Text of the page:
If they want to understand what real torture-minded interrogators have been known to do, they could begin with the chapter on "The Interrogation." The chapter begins, "If the intellectuals in the plays of Chekhov who spent all their time guessing what would happen in 20, 30, or 40 years had been told that in 40 years interrogation by torture would be practiced in Russia; that prisoners would have their skulls squeezed within iron rings; that a human being would be lowered into an acid bath; that they would be trussed up naked to be bitten by ants and bedbugs; that a ramrod heated over a primus stove would be thrust up their anal canal (the 'secret brand'); that a man's genitals would be slowly crushed beneath the toe of a jackboot; and that, in the luckiest possible circumstances, prisoners would be tortured by being kept from sleeping for a week, by thirst, and by being beaten to a bloody pulp, not one of Chekhov's plays would have gotten to its end because all the heroes would have gone off to insane asylums."
Nor were these isolated, extreme, or extraordinary events being practiced "by one scoundrel alone in one secret place only, but by tens of thousands of specially trained human beasts standing over millions of defenseless victims."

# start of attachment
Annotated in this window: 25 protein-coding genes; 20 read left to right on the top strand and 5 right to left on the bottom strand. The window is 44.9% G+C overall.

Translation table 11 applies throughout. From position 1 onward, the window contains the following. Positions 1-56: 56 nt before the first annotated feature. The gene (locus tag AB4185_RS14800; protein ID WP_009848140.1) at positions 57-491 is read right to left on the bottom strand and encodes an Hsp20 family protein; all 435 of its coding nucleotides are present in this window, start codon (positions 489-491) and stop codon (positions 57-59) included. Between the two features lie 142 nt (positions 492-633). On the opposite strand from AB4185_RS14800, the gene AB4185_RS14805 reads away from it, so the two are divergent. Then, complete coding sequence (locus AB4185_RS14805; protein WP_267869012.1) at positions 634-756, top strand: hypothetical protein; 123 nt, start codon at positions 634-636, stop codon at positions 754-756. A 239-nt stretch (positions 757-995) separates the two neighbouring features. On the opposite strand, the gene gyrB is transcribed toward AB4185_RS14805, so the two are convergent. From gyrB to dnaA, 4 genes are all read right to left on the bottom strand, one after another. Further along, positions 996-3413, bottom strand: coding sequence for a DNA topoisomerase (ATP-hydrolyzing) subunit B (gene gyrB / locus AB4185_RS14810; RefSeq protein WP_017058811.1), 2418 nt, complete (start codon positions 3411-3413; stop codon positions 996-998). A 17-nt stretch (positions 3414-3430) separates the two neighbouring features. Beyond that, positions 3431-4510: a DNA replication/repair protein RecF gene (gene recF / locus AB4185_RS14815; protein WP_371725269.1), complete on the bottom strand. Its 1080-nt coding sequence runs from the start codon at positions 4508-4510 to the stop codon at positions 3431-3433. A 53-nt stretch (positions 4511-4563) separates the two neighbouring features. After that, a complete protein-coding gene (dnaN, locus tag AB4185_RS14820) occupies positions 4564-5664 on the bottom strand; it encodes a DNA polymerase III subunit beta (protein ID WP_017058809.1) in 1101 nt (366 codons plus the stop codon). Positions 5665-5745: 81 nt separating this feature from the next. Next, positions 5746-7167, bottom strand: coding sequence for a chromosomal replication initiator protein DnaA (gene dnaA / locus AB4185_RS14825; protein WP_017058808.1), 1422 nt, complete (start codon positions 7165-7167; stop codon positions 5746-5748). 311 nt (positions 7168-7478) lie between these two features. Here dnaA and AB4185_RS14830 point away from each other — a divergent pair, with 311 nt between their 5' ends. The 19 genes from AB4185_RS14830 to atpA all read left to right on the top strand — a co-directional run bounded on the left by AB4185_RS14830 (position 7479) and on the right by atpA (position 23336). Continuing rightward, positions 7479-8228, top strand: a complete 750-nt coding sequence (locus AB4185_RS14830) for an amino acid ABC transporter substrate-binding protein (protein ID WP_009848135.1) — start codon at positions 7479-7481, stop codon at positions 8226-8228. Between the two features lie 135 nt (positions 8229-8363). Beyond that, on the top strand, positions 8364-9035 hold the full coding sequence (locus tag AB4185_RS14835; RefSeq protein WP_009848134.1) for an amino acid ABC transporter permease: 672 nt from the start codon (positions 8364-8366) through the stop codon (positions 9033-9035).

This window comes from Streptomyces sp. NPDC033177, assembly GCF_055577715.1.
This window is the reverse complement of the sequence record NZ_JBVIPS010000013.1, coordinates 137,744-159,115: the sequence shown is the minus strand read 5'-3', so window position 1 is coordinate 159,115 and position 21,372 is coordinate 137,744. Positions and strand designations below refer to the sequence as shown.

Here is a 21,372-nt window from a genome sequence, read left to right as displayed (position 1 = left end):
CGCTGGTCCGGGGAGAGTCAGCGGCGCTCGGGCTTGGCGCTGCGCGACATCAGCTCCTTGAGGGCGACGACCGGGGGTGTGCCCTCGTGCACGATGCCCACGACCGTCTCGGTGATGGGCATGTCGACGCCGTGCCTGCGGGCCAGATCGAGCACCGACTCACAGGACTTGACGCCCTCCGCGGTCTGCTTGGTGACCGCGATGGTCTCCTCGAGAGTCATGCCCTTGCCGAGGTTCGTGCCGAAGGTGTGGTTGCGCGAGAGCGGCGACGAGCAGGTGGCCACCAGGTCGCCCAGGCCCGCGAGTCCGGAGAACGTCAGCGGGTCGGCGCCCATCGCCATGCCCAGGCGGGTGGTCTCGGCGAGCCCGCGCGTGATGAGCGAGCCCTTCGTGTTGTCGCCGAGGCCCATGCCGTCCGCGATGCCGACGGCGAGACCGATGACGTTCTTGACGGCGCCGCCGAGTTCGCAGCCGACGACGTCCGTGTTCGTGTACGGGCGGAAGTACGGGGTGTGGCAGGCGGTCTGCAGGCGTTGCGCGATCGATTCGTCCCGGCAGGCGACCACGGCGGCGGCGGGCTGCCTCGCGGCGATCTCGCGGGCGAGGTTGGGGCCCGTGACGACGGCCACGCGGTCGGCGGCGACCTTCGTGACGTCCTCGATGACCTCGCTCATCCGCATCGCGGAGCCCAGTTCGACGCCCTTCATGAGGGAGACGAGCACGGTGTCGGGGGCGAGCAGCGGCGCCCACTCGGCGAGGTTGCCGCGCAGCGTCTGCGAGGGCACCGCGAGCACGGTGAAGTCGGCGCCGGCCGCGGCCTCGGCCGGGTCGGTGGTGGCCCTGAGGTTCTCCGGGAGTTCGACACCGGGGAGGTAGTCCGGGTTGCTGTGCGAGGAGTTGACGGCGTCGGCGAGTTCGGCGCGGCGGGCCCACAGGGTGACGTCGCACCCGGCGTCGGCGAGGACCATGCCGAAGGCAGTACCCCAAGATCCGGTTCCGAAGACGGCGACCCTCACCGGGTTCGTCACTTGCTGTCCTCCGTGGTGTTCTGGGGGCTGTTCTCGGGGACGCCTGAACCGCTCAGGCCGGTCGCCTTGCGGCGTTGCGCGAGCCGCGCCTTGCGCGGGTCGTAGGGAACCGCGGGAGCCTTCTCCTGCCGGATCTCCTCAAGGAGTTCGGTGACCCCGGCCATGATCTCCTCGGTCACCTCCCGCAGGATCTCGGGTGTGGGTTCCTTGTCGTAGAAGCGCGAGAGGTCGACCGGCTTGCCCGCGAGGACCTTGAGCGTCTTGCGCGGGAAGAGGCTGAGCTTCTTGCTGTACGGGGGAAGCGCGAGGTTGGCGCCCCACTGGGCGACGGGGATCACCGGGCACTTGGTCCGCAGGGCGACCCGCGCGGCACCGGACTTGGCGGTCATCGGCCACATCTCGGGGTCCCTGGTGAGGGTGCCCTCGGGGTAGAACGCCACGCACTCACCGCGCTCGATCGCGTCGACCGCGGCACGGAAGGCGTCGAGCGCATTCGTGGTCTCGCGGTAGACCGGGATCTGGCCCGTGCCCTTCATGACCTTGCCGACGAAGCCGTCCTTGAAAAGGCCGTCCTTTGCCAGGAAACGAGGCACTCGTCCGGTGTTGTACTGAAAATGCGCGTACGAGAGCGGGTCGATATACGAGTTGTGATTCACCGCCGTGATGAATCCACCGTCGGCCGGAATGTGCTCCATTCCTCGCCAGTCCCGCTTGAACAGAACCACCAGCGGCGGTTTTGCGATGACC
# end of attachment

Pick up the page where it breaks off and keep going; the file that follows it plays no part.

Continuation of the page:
Oh, yes, and lest we forget, the interrogators of the Soviet camps were not trying to extract information from their subjects for such laudatory purposes as preventing the further slaughter of innocent human beings such as the victims of the Sept. 11 massacres. "Throughout the years and decades, interrogations under Article 58 were almost never undertaken to elicit the truth, but were simply an exercise in an inevitably filthy procedure: Someone who had been free only a little while before, who was sometimes proud and always unprepared, was to be bent and pushed through a narrow pipe where his sides would be torn by iron hooks and where he could not breathe, so that he would finally pray to get to the other end. And at the other end, he would be shoved out, an already processed native of the Archipelago, already in the promised land. (The fool would keep on resisting! He even thought there was a way back out of the pipe.)"
If I had the space, I could recount the list of 31 torture techniques enumerated by Solzhenitsyn, which was only a partial list: "Is there much left to enumerate? What won't idle, well-fed, unfeeling people invent?" -- but I trust you get the point.